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Polar Radar for Ice Sheet Measurements

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  Sunday, January 8, 2006

This morning the wind was strong with blowing snow. It wasn�t much colder than usual (it was around -8.5 C) but with the winds at 11-20 knots obscuring visibility, it felt colder. The heater in the residential tent had also gone out, making many of us reluctant to leave our sleeping bags as we heard the wind howling and felt the cold air around us.

The Pisten Bully was readied in the morning for the depth sounder and accumulation radar work, but it was too windy to take the plane wave radar sled out. Today Pannir, Claude, Prasad and Jennifer went on the radar run. Several lines of the grid were completed and the rest will be finished tomorrow morning. Much data was collected and it was also a beautiful afternoon to be on the ice sheet. The sky had cleared quite a bit and the visibility was excellent. The ice was sculpted into fantastic shapes and the wind was visible as it picked up snow and moved along the surface. It deposited the snow in sandstone-like layers in some places and dunes in others. Pannir�s radar display that he watches as the radar run continues is quite fascinating as it has many different windows that show temperature, wave forms from each amplifier and two GPS monitors. He keeps track of all these things on one screen for hours at a time. Claude keeps the Pisten Bully on track, driving a specific speed while keeping track of the GPS coordinates and the distance so he can stop as prescribed by the day�s plan. Along the grid lines today, we stopped every 100 m on some lines, and every 40 m in areas of special interest. These stops allow more data to be accumulated, making it easier during the processing to separate the radar signal from the noise. At one point, Prasad had to jump out and move a flag so that we could move along the grid line unimpeded.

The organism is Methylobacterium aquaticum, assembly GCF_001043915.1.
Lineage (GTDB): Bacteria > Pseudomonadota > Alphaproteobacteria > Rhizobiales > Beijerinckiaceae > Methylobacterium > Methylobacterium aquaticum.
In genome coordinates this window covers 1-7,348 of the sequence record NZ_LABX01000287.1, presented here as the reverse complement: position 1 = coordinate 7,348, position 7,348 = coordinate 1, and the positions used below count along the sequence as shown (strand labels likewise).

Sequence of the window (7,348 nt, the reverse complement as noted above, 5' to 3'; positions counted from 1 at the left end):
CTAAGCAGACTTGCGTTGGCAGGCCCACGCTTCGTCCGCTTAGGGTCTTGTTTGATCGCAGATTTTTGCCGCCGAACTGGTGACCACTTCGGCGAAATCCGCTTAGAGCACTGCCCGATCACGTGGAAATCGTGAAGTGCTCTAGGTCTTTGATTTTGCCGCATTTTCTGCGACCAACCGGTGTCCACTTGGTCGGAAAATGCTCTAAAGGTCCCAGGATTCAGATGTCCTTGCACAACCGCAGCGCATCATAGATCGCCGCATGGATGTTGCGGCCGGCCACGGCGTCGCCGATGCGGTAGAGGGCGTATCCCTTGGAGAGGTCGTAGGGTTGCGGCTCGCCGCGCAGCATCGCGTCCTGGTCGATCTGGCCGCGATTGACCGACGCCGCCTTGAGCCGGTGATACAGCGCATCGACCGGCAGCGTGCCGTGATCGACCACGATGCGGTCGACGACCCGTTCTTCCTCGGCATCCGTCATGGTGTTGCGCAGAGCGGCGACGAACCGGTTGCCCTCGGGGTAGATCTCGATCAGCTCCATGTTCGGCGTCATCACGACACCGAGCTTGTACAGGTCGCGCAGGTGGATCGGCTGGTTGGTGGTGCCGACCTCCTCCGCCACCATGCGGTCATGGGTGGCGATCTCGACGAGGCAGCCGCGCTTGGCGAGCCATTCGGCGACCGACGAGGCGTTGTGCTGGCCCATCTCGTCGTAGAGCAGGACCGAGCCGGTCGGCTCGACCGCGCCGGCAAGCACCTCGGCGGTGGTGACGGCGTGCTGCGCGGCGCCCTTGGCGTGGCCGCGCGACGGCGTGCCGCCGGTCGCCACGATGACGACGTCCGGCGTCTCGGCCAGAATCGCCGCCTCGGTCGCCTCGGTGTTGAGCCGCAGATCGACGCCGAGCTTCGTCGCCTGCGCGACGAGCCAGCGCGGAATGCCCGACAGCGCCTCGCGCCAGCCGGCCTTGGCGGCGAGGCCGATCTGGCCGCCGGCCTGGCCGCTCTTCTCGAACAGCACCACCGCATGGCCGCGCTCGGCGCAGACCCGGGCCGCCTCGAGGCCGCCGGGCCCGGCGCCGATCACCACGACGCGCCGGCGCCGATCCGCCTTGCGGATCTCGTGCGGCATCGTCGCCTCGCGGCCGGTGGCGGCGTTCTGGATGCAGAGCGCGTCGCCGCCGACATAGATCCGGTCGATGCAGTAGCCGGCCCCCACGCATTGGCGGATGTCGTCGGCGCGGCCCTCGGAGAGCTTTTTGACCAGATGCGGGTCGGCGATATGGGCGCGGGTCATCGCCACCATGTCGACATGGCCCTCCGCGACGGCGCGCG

Richard backed up data from last night�s run all day and the group packed up some boxes of gear tonight. Five of us (Prasad, David, Jennifer, Jerome and Abdul) hope to fly out of WAIS tomorrow after finishing the depth sounder grid. The others hope to follow within the week. It will all depend on the weather and space on the airplane. Though there is still some work to be finished, we feel that much has been accomplished and that the data collected will prove quite interesting.

NOTE: This was the entire journal entry, not just page 1.

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